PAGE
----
Let Happiness Turn Your Project Around
Ever wondered what could turn around your struggling project, or shape a project that it tells a story and convinces others just be hearing about the project? Well, there could be a simple remedy. And that is to link happiness to your project. – Ok, let’s start slow.
This week I conducted a seminar on project leadership. In one of the central exercises smaller groups worked on fictitious projects. Seminar attendants could pick whatever topic, issue or question they cared about. One group chose to ponder how to improve time management for students obtaining a graduate degree while having to work full-time and nourishing a family. Another group analyzed ways and means to improve a business partnership with suppliers. And yet another decided to talk about the need of drones for the German military. At the end of each exercise session teams presented their results. They shared their views what motivated them to work on their particular project, what they envisioned and what specific goals they were pursuing. Not too surprisingly the project with the military drone got rather passive looks and no real feedback when they presented their project. This changed when I asked the teams to address a simple question with respect to their project. “How does your project contribute to happiness?” That’s it; just this simple question.
I was curious what the teams would come up with. Especially the drone project. After all, linking a military weapon, defensive as it may be intentioned, with happiness?! That would be a tough sell. Well, things did not quite work out as assumed. When it was their turn everybody expected them to talk about the various functionalities of a military drone, its specifications and how to use it in combat. But instead the group talked about peace enforcement, conflict prevention and support for human rights. And they talked about it in an appealing way that reached people and caused their emotional reaction. All of a sudden, nobody was thinking of the weapon any more but how to help achieve world peace. What happened? Addressing the question “How does your project contribute to happiness?” project members checked for their inner motivation – not warefare but peace and stability – and they shared it openly and honestly. This touched people, they could relate to the team’s motivation, even identify with it. Instead of being doubtful and deprecating, not only did they appreciated the project presentation but even asked how they could help the team.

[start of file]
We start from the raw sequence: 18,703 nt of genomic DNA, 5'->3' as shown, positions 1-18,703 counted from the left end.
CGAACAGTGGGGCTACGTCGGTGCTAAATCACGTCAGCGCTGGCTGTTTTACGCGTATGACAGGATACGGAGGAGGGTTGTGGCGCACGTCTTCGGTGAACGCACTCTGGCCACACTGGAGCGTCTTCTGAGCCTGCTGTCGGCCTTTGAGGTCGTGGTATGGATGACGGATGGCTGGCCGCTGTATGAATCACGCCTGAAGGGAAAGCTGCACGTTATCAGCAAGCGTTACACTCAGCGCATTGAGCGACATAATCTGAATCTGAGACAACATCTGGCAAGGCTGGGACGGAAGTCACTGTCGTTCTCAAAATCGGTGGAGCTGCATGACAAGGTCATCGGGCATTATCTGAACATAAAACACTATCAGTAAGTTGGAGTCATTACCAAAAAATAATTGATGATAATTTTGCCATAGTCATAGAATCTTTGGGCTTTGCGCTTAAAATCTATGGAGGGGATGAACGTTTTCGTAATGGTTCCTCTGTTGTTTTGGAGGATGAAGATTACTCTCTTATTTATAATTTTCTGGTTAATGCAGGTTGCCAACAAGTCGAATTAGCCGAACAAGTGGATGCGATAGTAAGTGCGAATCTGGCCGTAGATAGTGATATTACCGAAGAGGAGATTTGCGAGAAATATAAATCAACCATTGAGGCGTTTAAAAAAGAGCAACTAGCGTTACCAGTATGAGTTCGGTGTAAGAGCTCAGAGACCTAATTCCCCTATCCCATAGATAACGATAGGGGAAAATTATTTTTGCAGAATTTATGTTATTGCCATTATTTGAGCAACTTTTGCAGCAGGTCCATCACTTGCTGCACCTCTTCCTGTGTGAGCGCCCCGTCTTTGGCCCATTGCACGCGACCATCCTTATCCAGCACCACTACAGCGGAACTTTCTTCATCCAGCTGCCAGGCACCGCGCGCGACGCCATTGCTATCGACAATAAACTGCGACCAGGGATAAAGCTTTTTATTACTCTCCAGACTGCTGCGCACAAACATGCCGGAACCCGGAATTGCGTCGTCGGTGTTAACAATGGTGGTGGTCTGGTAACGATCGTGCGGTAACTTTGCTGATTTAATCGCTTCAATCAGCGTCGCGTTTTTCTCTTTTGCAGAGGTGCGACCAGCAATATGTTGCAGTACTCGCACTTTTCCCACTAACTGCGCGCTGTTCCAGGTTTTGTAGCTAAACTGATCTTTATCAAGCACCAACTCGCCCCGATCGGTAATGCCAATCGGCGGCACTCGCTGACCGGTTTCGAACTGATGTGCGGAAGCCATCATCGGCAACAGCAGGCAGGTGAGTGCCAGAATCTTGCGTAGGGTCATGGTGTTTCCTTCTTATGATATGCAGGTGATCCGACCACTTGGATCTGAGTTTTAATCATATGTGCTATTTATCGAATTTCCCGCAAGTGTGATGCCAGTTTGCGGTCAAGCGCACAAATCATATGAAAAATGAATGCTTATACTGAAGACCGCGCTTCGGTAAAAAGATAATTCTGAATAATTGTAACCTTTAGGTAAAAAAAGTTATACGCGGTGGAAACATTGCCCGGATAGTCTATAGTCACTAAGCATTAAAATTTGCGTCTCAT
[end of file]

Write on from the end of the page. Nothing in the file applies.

A project which moments earlier was dull, cold and tiring became lively, meaningful and attractive. A simple question “How does your project contribute to happiness?” triggered the change of the nature of the project, its momentum and the attitude of team members and observers. So, next time you face a troubling project, ask the team this question, “how does your project contribute to happiness?, and see what happens.